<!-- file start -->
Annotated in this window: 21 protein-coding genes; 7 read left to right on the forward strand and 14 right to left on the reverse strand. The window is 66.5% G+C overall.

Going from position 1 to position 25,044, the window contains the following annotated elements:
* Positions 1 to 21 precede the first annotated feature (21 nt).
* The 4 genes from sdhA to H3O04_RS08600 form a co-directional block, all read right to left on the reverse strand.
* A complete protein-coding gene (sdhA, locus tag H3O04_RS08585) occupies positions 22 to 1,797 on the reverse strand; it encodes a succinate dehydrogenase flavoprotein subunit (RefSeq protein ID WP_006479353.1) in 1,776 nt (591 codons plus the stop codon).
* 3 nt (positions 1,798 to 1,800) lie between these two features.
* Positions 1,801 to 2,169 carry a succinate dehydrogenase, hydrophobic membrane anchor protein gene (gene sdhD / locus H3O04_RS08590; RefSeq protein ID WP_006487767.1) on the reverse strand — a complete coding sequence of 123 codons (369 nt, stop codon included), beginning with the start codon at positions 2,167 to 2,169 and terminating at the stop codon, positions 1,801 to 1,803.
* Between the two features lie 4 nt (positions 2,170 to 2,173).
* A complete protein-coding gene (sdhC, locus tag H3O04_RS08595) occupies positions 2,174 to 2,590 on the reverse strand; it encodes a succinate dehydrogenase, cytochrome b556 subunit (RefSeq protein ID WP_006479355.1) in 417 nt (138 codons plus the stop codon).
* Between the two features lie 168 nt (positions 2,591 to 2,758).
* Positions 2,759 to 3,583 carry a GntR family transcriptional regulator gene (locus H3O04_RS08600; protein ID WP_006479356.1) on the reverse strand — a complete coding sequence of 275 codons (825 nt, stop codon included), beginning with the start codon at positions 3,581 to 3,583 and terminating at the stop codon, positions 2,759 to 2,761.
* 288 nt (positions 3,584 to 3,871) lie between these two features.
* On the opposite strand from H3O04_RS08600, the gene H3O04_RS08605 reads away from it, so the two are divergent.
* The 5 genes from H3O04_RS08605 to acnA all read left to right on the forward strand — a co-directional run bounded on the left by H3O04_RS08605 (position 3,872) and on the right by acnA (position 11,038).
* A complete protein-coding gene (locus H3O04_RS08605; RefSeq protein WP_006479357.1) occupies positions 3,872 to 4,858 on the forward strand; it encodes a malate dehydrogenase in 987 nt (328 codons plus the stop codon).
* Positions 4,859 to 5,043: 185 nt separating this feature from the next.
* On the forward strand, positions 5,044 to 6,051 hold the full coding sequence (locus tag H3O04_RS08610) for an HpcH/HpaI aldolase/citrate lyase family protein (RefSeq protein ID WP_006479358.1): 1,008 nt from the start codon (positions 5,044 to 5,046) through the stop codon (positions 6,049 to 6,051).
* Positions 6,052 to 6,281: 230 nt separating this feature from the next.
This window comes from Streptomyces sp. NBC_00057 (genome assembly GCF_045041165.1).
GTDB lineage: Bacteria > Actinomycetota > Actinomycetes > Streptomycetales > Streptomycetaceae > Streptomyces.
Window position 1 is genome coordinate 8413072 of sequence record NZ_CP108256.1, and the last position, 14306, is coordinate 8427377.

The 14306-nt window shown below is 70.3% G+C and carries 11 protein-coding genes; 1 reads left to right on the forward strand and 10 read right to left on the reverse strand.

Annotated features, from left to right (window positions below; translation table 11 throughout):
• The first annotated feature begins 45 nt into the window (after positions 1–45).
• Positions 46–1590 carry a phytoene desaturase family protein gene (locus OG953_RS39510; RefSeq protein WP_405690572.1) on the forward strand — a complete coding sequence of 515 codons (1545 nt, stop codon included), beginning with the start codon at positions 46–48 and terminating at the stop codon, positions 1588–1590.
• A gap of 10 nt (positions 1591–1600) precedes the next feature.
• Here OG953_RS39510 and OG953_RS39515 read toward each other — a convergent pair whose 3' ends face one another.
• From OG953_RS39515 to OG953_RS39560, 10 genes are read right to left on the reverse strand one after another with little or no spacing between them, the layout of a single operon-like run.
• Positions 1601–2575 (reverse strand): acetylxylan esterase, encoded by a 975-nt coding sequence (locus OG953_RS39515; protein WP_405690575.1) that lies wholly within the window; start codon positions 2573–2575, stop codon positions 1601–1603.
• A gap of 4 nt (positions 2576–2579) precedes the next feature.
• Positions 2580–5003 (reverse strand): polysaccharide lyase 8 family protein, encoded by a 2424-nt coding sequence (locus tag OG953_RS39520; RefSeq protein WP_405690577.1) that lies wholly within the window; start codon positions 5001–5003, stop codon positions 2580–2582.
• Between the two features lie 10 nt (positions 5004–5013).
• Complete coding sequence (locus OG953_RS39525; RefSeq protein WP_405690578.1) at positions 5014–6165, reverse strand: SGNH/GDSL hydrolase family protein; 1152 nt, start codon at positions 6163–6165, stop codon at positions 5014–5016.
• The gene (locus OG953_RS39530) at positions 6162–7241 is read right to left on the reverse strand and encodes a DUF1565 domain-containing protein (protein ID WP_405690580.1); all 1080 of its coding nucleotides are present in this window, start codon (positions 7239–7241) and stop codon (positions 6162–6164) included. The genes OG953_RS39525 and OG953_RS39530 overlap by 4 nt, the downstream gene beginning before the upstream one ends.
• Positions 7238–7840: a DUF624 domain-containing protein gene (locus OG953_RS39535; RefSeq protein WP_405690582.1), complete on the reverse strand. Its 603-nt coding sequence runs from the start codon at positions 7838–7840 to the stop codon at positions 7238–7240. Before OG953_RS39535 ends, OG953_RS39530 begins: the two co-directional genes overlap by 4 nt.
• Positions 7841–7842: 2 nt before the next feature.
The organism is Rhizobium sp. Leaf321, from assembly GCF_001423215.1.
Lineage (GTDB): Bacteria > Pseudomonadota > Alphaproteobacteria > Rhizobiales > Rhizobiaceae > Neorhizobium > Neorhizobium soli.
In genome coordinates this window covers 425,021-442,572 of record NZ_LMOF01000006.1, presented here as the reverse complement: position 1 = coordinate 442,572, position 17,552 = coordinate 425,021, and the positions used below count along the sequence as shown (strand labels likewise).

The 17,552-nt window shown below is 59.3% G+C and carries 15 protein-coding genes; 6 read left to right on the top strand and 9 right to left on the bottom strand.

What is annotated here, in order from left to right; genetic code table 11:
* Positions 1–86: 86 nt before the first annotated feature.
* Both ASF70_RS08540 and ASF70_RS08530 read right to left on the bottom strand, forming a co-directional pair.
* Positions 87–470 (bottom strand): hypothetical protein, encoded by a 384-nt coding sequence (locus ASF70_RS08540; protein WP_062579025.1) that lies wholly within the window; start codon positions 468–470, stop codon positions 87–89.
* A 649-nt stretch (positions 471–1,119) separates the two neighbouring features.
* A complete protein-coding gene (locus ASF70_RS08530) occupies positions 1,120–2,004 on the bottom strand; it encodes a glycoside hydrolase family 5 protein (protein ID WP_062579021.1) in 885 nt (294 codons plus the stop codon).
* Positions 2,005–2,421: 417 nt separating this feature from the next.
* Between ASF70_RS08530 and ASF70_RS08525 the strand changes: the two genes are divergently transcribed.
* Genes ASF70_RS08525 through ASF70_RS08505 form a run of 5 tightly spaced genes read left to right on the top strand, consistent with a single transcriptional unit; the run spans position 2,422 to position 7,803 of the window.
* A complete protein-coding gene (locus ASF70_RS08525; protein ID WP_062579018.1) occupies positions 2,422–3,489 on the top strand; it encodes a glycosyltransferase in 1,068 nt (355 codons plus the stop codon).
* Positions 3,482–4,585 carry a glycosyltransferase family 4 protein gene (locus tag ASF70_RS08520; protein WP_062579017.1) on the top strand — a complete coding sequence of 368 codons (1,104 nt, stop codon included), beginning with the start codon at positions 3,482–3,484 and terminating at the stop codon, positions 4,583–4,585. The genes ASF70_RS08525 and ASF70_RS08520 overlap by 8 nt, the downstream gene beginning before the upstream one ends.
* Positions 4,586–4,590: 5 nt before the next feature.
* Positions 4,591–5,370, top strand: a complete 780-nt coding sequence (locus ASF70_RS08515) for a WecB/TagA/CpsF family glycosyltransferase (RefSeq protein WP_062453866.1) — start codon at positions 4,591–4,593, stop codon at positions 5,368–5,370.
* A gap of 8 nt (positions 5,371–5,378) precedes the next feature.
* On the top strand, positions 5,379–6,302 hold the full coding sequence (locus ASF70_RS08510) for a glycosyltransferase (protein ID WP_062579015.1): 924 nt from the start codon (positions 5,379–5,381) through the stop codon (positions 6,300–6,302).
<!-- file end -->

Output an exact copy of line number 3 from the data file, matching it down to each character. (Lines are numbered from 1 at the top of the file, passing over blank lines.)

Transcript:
* Positions 1 to 21 precede the first annotated feature (21 nt).